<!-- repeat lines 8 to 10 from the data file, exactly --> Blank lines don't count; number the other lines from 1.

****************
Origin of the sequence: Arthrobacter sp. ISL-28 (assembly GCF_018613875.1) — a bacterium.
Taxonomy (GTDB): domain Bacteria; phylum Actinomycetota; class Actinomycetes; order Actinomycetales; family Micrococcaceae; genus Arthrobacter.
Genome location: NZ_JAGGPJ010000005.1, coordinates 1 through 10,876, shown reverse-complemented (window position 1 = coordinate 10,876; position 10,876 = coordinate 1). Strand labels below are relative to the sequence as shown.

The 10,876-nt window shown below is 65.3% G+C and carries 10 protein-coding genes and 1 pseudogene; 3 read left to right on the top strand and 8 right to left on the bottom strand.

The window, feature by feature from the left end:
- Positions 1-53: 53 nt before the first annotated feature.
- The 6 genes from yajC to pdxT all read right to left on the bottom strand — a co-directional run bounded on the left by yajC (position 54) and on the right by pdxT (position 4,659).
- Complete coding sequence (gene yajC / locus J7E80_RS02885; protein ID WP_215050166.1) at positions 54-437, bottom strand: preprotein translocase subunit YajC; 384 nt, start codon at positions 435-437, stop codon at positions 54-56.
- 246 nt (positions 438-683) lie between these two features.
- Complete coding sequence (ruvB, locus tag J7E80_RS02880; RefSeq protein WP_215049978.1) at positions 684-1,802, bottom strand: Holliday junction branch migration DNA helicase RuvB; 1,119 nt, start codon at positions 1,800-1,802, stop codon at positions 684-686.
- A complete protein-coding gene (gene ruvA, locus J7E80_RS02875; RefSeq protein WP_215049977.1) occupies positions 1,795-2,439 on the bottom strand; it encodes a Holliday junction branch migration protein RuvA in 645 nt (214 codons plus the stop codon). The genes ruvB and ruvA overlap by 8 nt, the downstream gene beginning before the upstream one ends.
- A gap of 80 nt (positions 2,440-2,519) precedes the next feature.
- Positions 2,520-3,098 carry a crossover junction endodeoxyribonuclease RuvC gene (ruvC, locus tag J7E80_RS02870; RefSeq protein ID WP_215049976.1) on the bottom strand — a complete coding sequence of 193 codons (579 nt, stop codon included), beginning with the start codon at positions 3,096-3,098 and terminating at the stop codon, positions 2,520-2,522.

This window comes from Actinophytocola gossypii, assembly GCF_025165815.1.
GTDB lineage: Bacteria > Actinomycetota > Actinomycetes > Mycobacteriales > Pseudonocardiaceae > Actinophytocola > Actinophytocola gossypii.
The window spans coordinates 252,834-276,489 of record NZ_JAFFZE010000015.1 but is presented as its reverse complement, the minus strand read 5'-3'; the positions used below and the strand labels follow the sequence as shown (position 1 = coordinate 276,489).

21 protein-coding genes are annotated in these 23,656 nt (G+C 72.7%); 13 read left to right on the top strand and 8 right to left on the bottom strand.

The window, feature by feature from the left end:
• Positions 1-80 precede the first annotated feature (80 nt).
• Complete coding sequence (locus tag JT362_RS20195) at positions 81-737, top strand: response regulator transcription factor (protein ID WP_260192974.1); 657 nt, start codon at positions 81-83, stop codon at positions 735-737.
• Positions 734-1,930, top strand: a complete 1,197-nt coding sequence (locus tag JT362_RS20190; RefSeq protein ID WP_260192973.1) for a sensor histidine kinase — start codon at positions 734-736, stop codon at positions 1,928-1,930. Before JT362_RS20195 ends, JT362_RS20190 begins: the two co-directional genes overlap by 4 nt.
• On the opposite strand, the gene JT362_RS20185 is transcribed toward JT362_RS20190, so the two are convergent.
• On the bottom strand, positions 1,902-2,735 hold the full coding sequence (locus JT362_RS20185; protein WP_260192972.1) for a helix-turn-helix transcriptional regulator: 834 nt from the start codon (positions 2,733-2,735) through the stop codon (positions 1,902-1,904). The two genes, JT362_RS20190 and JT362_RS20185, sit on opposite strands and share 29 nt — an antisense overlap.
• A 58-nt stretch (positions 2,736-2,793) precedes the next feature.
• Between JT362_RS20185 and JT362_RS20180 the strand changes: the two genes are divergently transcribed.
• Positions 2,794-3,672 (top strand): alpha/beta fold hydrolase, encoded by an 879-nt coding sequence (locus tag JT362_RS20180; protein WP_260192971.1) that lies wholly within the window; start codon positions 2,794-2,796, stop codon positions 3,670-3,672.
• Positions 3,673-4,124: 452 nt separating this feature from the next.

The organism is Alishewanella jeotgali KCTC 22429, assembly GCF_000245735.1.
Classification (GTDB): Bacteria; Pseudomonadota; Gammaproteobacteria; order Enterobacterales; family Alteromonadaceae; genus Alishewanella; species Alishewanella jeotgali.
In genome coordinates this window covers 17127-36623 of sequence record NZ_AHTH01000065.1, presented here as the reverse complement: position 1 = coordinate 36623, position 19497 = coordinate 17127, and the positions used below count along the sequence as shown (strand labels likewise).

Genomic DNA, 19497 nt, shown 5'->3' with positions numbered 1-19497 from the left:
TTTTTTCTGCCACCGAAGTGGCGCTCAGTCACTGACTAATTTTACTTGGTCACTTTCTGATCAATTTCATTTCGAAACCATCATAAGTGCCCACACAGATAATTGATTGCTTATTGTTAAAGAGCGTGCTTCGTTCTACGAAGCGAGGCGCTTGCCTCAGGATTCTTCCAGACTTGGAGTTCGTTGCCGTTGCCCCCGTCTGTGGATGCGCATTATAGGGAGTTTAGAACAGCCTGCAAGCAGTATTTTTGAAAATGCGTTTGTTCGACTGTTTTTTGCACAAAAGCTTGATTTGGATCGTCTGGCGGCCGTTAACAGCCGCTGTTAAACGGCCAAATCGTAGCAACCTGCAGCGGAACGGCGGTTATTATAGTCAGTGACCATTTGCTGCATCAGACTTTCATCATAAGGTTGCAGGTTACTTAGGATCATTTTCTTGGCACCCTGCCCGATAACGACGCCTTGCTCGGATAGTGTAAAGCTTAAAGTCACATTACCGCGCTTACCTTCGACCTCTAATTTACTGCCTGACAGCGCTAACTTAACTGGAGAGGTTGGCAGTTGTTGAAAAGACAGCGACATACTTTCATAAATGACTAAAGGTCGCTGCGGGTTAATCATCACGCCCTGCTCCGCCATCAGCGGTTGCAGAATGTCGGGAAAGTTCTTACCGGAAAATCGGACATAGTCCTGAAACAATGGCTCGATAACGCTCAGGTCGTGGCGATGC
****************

- Complete coding sequence (gene yajC / locus J7E80_RS02885; protein ID WP_215050166.1) at positions 54-437, bottom strand: preprotein translocase subunit YajC; 384 nt, start codon at positions 435-437, stop codon at positions 54-56.
- 246 nt (positions 438-683) lie between these two features.
- Complete coding sequence (ruvB, locus tag J7E80_RS02880; RefSeq protein WP_215049978.1) at positions 684-1,802, bottom strand: Holliday junction branch migration DNA helicase RuvB; 1,119 nt, start codon at positions 1,800-1,802, stop codon at positions 684-686.